Latest regulations for Opportunity Zone investments clarify qualifications for tax breaks

The goal remains to get more capital gains working to spur economic growth in downtrodden neighborhoods.

April 19, 2019 |

New regulations provide more insight into how investors and developers can benefit, tax wise, from Opportunity Zones. Image: Pixabay

On Wednesday, the U.S. Treasury Department and the Internal Revenue Service released new regulations and guidelines for investments in the 8,700 distressed or lower-income census tracts that governors across the country have designated as Opportunity Zones (OZs).

The new regulations, which expand upon the initial round that came out last October, are meant to provide greater clarity for investors and developers about how funds raised for such investments might qualify for tax breaks.

“This round of regulations removes some of the most significant impediments keeping capital on the sidelines, especially as it relates to operating businesses,” John Lettieri, president of the Economic Innovation Group, a Washington research organization that developed and championed the Opportunity Zone concept, told the New York Times.

The new round of regs is timely, as the maximum tax benefit of the legislation requires an Opportunity Zone investment be completed by December 31.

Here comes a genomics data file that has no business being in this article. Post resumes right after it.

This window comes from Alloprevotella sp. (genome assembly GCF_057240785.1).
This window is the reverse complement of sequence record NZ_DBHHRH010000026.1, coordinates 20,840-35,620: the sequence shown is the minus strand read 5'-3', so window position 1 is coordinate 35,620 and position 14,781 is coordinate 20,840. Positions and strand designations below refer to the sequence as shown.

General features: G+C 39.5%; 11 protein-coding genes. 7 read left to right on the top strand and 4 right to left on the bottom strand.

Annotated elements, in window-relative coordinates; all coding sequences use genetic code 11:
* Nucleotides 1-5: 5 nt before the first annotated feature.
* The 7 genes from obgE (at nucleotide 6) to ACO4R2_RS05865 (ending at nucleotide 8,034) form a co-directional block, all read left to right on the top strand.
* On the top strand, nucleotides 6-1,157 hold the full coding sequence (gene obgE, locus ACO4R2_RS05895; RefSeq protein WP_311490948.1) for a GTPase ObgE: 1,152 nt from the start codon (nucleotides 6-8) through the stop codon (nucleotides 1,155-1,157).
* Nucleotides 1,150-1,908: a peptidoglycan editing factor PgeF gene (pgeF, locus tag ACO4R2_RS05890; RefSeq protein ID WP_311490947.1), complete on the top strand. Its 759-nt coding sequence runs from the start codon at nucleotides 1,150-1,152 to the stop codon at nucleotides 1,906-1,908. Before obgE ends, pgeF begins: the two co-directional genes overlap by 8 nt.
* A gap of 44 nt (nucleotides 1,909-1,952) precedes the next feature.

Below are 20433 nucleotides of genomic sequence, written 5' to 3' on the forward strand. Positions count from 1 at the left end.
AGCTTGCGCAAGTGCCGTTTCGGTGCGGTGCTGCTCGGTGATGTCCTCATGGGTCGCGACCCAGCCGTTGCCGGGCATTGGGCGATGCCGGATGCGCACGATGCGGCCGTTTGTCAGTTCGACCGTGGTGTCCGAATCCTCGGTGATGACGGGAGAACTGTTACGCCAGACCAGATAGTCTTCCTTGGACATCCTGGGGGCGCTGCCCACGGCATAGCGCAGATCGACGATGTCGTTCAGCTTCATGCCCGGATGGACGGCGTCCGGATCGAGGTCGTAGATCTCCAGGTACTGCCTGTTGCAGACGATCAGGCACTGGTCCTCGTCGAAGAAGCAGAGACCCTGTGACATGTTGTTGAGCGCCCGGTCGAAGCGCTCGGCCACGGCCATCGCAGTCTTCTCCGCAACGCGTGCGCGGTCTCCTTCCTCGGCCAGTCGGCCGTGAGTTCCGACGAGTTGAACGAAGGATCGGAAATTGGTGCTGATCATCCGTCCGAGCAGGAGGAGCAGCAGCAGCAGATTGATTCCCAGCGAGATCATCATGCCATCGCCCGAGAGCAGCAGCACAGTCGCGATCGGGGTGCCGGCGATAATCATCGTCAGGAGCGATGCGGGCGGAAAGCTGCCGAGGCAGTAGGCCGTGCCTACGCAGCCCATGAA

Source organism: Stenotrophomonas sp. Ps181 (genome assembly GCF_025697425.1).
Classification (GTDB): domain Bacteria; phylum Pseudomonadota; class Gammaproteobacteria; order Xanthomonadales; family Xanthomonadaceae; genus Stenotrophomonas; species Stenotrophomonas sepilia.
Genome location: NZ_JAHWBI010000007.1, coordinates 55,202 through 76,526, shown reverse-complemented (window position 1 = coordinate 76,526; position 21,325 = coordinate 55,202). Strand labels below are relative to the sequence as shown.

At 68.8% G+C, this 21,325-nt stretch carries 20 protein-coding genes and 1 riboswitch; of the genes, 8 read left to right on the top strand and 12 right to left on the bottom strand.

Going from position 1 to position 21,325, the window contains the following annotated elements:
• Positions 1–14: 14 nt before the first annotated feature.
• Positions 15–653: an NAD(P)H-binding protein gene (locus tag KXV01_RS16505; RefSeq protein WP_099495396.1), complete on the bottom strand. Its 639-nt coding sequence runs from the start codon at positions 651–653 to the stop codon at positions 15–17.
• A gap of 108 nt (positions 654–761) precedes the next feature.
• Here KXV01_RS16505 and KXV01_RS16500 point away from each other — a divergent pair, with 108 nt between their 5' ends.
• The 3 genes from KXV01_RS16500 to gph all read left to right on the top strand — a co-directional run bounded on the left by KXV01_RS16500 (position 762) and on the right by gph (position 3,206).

While the federal government has projected $100 billion in Opportunity Zone investments, some developers so far have held back from jumping into this program—which was part of the tax overhaul that Congress approved in 2017—because of uncertainties about qualifications of both buildings and businesses to invest in.

The logic behind OZs is that wealth generated by capital gains could be better used for investments in neighborhoods that typically lack access to that money for redevelopment. The goal of OZs is to spur economic growth. But some skeptics had contended that the program’s regulatory structure was too lax, and that the government, through tax breaks, would end up subsidizing developments in areas that were already attractive to investors.

There are also concerns about gentrification, as the Opportunity Zone concept hasn’t always worked as intended, or at least to the direct benefit of low-income residents. Zillow Economic Research reported in March that prices for homes within Opportunity Zones rose by 25.3% last year, versus 8.4% for census tracts that were eligible but not selected as OZs, and 2.5% for tracts not eligible.

HUD’s Secretary Ben Carson told The Real Deal last month that his agency cannot mandate affordable housing in the zones. It will, however, give preference for developers who apply for certain federal grants to build affordable housing within Opportunity Zones.

Money flowing to Opportunity Zones has mostly gone toward real estate investments, particularly on both coasts. Treasury Secretary Steven Mnuchin has emphasized that the program is also geared toward other types of businesses as well.

The New York City borough of Brooklyn is where New York State has designated 125 of its 514 Opportunity Zones. Nationwide, governors have designated 8,700 OZs.  Image: TerraCRG

 

The new regulations spell out in greater detail the program’s investment and tax-break mechanism.